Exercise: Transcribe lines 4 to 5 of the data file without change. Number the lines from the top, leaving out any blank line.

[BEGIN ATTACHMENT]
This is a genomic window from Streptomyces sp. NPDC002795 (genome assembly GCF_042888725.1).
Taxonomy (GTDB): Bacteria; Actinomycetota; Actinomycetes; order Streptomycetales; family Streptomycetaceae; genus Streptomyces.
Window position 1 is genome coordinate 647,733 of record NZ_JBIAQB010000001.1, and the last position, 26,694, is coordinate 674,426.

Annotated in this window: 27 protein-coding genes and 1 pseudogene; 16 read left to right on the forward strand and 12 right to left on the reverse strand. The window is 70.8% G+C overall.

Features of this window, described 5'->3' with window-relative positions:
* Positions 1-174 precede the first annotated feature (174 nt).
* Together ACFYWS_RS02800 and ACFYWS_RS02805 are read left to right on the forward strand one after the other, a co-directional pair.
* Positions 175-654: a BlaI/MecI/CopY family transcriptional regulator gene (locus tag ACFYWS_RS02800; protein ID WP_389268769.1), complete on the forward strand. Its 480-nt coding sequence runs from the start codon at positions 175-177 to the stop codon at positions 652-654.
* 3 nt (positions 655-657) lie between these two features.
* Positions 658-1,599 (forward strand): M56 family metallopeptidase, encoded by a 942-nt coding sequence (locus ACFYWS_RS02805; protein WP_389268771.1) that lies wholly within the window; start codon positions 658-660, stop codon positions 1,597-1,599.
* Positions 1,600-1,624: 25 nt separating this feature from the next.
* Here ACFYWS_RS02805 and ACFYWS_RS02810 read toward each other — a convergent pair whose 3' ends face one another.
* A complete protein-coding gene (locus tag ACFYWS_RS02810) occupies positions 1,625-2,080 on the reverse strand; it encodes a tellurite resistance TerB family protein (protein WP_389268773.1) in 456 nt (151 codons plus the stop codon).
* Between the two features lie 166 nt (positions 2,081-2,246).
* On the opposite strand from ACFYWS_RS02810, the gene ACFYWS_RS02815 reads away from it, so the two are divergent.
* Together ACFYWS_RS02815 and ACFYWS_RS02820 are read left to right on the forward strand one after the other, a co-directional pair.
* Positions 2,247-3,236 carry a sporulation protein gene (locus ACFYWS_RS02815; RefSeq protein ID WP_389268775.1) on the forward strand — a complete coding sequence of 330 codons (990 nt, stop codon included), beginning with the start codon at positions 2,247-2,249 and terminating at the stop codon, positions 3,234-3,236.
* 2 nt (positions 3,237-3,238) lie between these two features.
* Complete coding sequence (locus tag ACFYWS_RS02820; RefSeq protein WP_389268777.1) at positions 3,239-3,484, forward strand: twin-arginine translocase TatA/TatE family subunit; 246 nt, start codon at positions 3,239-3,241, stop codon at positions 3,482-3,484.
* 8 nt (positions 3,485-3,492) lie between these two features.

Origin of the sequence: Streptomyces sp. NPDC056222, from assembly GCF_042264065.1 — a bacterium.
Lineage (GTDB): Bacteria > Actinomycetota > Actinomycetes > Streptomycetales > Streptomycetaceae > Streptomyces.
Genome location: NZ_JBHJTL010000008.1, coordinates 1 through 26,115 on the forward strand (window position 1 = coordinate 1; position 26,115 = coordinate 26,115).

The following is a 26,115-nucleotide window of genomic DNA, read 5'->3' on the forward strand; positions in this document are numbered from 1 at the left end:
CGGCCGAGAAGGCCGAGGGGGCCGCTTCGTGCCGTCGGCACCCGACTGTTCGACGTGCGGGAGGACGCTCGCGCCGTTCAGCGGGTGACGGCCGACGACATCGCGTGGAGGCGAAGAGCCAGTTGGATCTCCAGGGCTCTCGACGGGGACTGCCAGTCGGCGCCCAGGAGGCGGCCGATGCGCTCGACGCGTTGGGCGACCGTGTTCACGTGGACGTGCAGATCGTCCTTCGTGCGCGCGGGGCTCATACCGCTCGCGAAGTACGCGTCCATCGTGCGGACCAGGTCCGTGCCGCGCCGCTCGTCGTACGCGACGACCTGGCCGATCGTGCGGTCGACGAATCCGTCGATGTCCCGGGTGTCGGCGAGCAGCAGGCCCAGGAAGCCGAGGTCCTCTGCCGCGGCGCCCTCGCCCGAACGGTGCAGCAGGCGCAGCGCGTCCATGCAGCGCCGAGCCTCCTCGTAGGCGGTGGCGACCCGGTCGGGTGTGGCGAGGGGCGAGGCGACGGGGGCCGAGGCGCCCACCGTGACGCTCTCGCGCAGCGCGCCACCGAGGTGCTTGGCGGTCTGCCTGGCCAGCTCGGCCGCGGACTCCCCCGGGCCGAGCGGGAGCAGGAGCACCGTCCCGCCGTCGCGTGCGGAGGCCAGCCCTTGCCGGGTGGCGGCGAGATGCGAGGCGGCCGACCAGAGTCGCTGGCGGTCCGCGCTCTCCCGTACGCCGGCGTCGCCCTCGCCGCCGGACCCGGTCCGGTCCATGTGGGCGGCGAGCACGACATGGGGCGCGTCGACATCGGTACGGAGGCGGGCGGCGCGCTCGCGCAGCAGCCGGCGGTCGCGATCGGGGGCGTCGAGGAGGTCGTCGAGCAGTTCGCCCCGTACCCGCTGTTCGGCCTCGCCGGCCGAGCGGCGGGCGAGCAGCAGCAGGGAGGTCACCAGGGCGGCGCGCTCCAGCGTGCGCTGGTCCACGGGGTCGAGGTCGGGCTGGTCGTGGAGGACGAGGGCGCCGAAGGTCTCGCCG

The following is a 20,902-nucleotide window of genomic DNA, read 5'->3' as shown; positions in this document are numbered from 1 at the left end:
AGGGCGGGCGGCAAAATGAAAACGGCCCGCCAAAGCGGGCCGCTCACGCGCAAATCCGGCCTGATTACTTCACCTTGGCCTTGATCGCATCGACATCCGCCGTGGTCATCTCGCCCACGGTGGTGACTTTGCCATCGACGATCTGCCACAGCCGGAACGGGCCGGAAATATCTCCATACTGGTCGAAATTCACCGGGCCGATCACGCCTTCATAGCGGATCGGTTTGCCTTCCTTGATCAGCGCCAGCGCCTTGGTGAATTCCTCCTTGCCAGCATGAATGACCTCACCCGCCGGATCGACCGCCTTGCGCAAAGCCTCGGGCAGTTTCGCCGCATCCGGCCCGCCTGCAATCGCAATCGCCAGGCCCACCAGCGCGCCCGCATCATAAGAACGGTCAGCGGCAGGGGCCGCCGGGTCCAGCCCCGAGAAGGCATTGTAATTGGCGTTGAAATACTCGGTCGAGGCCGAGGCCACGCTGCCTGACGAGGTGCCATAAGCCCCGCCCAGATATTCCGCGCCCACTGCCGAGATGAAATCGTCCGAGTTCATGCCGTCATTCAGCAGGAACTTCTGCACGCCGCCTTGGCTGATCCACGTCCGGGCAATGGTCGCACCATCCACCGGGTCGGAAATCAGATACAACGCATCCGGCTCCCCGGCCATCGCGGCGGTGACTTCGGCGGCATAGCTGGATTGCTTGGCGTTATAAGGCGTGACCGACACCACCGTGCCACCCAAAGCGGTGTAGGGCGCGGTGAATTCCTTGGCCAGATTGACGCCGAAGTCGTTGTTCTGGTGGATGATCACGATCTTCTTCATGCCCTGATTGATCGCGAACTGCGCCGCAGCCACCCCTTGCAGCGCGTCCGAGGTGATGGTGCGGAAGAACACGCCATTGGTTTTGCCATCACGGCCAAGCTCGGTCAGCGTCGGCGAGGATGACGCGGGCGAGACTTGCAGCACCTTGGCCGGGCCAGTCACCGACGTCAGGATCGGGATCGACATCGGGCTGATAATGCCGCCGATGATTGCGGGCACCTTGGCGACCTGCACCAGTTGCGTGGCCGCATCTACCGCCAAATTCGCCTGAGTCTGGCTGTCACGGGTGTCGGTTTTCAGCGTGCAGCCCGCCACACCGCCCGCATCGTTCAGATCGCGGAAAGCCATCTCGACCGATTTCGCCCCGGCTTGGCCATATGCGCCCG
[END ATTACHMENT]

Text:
Annotated in this window: 27 protein-coding genes and 1 pseudogene; 16 read left to right on the forward strand and 12 right to left on the reverse strand. The window is 70.8% G+C overall.

Features of this window, described 5'->3' with window-relative positions: